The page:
Winmail.dat? What is it and why do I see it.
Over this past weekend the owner of our bank e-mailed me asking why all his attachments from Evernote in his Outlook all came across as “winmail.dat” attachments. He couldn’t get any file back and lost many documents that came across as winmail.dat attachments (word and excel documents).
Now I haven’t gotten to explain or show him how to fix this going forward yet and that in fact his attachments are not at all lost (but retrievable!) I wanted to shout out to anyone else in this strange puzzling predicament.
As most of us know Outlook and Exchange like to sit on their own island which at times is nice and awesome but at other times (a lot) it’s not. In this case the fact that Outlook uses a completely propriety Microsoft format known as “Rich Text Format” (RTF) is one of those moments. RTF while is fine and good in Outlook we see that anything other than Outlook it’s not so good and that result is the “winmail.dat” attachment.
The winmail.dat attachment includes all the formatting options present in an e-mail created with Outlook (font, color, bold, size, etc.) and in most cases will swallow up any attachment attached to that e-mail which makes no sense at all but 9 out of 10 times it decides it makes sense to Outlook. The result is a completely terrible formatted plain text e-mail with a sometimes rather large winmail.dat attachment that is usually ignored or deleting because the recipient thinks it’s some virus attachment.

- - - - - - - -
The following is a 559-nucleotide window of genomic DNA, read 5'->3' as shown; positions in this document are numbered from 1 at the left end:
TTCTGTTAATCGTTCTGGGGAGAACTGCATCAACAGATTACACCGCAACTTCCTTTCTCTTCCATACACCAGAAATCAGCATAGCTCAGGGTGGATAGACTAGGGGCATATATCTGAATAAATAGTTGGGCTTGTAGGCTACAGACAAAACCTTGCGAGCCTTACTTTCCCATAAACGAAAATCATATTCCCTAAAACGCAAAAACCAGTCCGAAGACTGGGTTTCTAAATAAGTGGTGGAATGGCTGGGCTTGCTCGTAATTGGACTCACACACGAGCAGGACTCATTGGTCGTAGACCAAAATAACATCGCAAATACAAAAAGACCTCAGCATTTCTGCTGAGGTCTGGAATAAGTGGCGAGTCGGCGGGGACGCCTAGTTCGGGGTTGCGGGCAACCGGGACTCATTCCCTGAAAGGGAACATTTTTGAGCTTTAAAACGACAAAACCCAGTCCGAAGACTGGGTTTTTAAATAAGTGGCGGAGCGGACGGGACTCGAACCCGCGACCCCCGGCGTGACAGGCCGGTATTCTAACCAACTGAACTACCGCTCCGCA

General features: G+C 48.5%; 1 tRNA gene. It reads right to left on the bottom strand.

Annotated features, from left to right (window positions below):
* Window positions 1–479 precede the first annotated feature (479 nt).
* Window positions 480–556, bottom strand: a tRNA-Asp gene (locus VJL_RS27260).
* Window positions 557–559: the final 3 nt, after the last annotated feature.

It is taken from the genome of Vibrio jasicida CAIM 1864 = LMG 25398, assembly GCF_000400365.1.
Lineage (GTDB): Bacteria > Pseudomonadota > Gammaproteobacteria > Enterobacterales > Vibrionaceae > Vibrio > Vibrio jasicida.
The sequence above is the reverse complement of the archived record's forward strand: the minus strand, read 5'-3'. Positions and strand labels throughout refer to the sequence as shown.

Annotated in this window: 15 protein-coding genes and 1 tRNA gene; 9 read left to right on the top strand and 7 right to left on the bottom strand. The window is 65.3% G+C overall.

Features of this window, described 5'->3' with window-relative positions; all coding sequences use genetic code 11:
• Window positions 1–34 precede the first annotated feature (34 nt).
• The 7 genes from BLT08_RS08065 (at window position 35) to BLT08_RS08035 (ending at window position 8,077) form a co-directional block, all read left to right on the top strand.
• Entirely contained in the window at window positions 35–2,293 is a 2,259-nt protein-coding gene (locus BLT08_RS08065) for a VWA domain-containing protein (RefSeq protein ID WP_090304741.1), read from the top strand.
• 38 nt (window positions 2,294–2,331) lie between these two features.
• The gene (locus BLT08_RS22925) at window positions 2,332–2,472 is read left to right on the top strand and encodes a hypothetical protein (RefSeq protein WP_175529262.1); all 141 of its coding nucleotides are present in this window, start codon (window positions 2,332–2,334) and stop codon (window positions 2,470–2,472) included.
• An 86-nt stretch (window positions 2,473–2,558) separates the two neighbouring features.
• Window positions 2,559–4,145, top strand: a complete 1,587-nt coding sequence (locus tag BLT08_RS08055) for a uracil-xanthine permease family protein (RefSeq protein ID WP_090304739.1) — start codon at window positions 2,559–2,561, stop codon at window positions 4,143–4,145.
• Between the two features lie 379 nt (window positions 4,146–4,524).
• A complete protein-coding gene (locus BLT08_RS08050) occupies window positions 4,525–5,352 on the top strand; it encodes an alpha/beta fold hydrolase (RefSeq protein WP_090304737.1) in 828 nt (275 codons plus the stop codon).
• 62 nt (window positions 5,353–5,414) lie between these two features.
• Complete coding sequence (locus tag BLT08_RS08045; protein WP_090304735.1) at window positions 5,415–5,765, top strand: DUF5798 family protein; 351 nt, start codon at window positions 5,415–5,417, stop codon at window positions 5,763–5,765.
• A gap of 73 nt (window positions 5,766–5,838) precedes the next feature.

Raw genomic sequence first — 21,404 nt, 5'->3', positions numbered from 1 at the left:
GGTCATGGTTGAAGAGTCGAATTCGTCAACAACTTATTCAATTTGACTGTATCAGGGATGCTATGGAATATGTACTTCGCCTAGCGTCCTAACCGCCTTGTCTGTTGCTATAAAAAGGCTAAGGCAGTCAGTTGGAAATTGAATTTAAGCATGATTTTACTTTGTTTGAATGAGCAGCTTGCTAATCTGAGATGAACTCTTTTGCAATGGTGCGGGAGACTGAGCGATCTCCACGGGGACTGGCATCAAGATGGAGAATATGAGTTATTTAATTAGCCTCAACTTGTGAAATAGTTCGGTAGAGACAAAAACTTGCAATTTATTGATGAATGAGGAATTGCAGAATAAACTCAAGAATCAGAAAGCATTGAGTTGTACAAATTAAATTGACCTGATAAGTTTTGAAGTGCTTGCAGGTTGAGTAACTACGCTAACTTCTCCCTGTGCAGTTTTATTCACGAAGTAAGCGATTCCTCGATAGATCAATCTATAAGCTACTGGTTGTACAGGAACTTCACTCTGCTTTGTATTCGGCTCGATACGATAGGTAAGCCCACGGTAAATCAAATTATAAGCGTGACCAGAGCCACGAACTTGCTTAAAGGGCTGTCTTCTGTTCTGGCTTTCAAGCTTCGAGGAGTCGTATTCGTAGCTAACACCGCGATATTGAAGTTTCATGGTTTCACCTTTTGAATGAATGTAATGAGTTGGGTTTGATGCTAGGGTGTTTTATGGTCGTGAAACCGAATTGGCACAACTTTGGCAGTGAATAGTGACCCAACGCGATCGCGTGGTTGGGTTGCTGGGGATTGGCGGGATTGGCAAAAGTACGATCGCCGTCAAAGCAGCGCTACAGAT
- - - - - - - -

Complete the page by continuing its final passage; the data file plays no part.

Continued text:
The fix for this is to ensure Outlook is sending messages by default in any format other than RTF to the outside world (internet mail recipients). The default way is usually to have Outlook convert any RTF to HTML when it’s sending outside your Exchange organization as noted below under File, Options, Mail, Formatting.
Considering this is the default settings from Outlook more than likely if you have someone continuing to see this issue with certain internet mail recipients then it’s more than likely old imported contacts having the “Internet format” setting set to the RTF which may be unintentional by the user. Easiest way to check this setting to open the contact card, double click on the e-mail address in question, select the view more options tab on the right and select “Outlook Properties”.
We want to ensure that Internet format is set to let Outlook decide meaning it will pick up the setting from above to convert to HTML.
If like me you rather not have to worry about this whole Rich Text conundrum that Microsoft presents us we can simply disable it completely from the Exchange Server. Simply log into the Exchange Management Console, go under Organization Configuration, Hub Transport, then Remote Domains. Right click on the “Default” and select properties (you may have multiple remote domain policies to look at). Under the Message Format tab we have multiple format options, the one we are concerned with is the Exchange rich-text format. By default it’s set to “Determined by individual user settings” meaning it’s going to use the options set by Outlook in the above walk through. If your like me though and really rather not even give Outlook the option to use Rich Text and rather it automatically force HTML or some other conversion in Outlook simply set it the option to Never Use and you’ll alleviate all headaches going forward related to this.
This also solves headaches related to SharePoint contact libraries as well for you savy SharePointer’s out there.
Now I’m sure your next question might be “well is there any hope for these winmail.dat files that might possibly have important data in them??”. Why yes there is hope and it lies in a great free app called Winmail Opener (an original name yes?) which can be downloaded here http://www.eolsoft.com/freeware/winmail_opener/.
Well I hope this post was informative to somebody out there (other than myself). I’m finally deciding I should share my small victories with others since it might actually be *GASP* helpful to others :).